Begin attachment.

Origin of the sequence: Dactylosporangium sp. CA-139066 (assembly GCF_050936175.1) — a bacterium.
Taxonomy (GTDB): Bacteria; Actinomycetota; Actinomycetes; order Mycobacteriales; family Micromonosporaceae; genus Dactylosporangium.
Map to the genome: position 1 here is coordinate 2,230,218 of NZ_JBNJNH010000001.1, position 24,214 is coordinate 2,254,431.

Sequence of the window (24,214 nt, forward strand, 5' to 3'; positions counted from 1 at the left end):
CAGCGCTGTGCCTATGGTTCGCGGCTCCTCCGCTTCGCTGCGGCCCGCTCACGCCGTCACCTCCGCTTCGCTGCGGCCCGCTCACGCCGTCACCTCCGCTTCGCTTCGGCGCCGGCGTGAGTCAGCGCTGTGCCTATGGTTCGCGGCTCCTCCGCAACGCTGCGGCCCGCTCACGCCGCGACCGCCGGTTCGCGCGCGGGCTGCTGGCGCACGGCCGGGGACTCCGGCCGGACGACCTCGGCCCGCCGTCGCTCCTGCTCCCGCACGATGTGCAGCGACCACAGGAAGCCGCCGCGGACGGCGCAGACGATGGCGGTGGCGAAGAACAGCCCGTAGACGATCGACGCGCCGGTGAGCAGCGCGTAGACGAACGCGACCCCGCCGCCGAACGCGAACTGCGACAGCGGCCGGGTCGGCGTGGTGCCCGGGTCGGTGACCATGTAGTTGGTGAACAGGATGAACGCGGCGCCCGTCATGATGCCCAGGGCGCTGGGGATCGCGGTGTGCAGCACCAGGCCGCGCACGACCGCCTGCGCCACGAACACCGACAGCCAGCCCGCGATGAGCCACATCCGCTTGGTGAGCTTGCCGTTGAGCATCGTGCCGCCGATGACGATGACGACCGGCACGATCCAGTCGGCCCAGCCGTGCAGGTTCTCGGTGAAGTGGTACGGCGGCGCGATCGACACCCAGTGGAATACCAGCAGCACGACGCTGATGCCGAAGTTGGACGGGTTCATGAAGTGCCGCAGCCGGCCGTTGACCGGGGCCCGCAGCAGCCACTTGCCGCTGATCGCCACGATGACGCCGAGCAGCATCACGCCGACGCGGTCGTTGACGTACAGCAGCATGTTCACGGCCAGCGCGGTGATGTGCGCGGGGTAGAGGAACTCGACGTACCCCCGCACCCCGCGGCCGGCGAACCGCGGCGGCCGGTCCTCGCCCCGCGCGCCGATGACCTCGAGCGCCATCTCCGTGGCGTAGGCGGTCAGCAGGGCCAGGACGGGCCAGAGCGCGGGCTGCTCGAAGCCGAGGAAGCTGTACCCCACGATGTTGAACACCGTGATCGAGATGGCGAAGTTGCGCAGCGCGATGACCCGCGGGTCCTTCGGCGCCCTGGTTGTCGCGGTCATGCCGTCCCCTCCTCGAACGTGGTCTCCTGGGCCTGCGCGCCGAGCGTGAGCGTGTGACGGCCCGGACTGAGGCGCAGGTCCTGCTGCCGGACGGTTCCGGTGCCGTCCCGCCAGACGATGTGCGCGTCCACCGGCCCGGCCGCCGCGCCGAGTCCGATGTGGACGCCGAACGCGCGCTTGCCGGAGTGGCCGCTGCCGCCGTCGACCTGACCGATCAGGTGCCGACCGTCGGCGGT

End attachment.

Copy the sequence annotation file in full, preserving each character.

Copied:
Origin of the sequence: Dactylosporangium sp. CA-139066 (assembly GCF_050936175.1) — a bacterium.
Taxonomy (GTDB): Bacteria; Actinomycetota; Actinomycetes; order Mycobacteriales; family Micromonosporaceae; genus Dactylosporangium.
Map to the genome: position 1 here is coordinate 2,230,218 of NZ_JBNJNH010000001.1, position 24,214 is coordinate 2,254,431.

Sequence of the window (24,214 nt, forward strand, 5' to 3'; positions counted from 1 at the left end):
CAGCGCTGTGCCTATGGTTCGCGGCTCCTCCGCTTCGCTGCGGCCCGCTCACGCCGTCACCTCCGCTTCGCTGCGGCCCGCTCACGCCGTCACCTCCGCTTCGCTTCGGCGCCGGCGTGAGTCAGCGCTGTGCCTATGGTTCGCGGCTCCTCCGCAACGCTGCGGCCCGCTCACGCCGCGACCGCCGGTTCGCGCGCGGGCTGCTGGCGCACGGCCGGGGACTCCGGCCGGACGACCTCGGCCCGCCGTCGCTCCTGCTCCCGCACGATGTGCAGCGACCACAGGAAGCCGCCGCGGACGGCGCAGACGATGGCGGTGGCGAAGAACAGCCCGTAGACGATCGACGCGCCGGTGAGCAGCGCGTAGACGAACGCGACCCCGCCGCCGAACGCGAACTGCGACAGCGGCCGGGTCGGCGTGGTGCCCGGGTCGGTGACCATGTAGTTGGTGAACAGGATGAACGCGGCGCCCGTCATGATGCCCAGGGCGCTGGGGATCGCGGTGTGCAGCACCAGGCCGCGCACGACCGCCTGCGCCACGAACACCGACAGCCAGCCCGCGATGAGCCACATCCGCTTGGTGAGCTTGCCGTTGAGCATCGTGCCGCCGATGACGATGACGACCGGCACGATCCAGTCGGCCCAGCCGTGCAGGTTCTCGGTGAAGTGGTACGGCGGCGCGATCGACACCCAGTGGAATACCAGCAGCACGACGCTGATGCCGAAGTTGGACGGGTTCATGAAGTGCCGCAGCCGGCCGTTGACCGGGGCCCGCAGCAGCCACTTGCCGCTGATCGCCACGATGACGCCGAGCAGCATCACGCCGACGCGGTCGTTGACGTACAGCAGCATGTTCACGGCCAGCGCGGTGATGTGCGCGGGGTAGAGGAACTCGACGTACCCCCGCACCCCGCGGCCGGCGAACCGCGGCGGCCGGTCCTCGCCCCGCGCGCCGATGACCTCGAGCGCCATCTCCGTGGCGTAGGCGGTCAGCAGGGCCAGGACGGGCCAGAGCGCGGGCTGCTCGAAGCCGAGGAAGCTGTACCCCACGATGTTGAACACCGTGATCGAGATGGCGAAGTTGCGCAGCGCGATGACCCGCGGGTCCTTCGGCGCCCTGGTTGTCGCGGTCATGCCGTCCCCTCCTCGAACGTGGTCTCCTGGGCCTGCGCGCCGAGCGTGAGCGTGTGACGGCCCGGACTGAGGCGCAGGTCCTGCTGCCGGACGGTTCCGGTGCCGTCCCGCCAGACGATGTGCGCGTCCACCGGCCCGGCCGCCGCGCCGAGTCCGATGTGGACGCCGAACGCGCGCTTGCCGGAGTGGCCGCTGCCGCCGTCGACCTGACCGATCAGGTGCCGACCGTCGGCGGT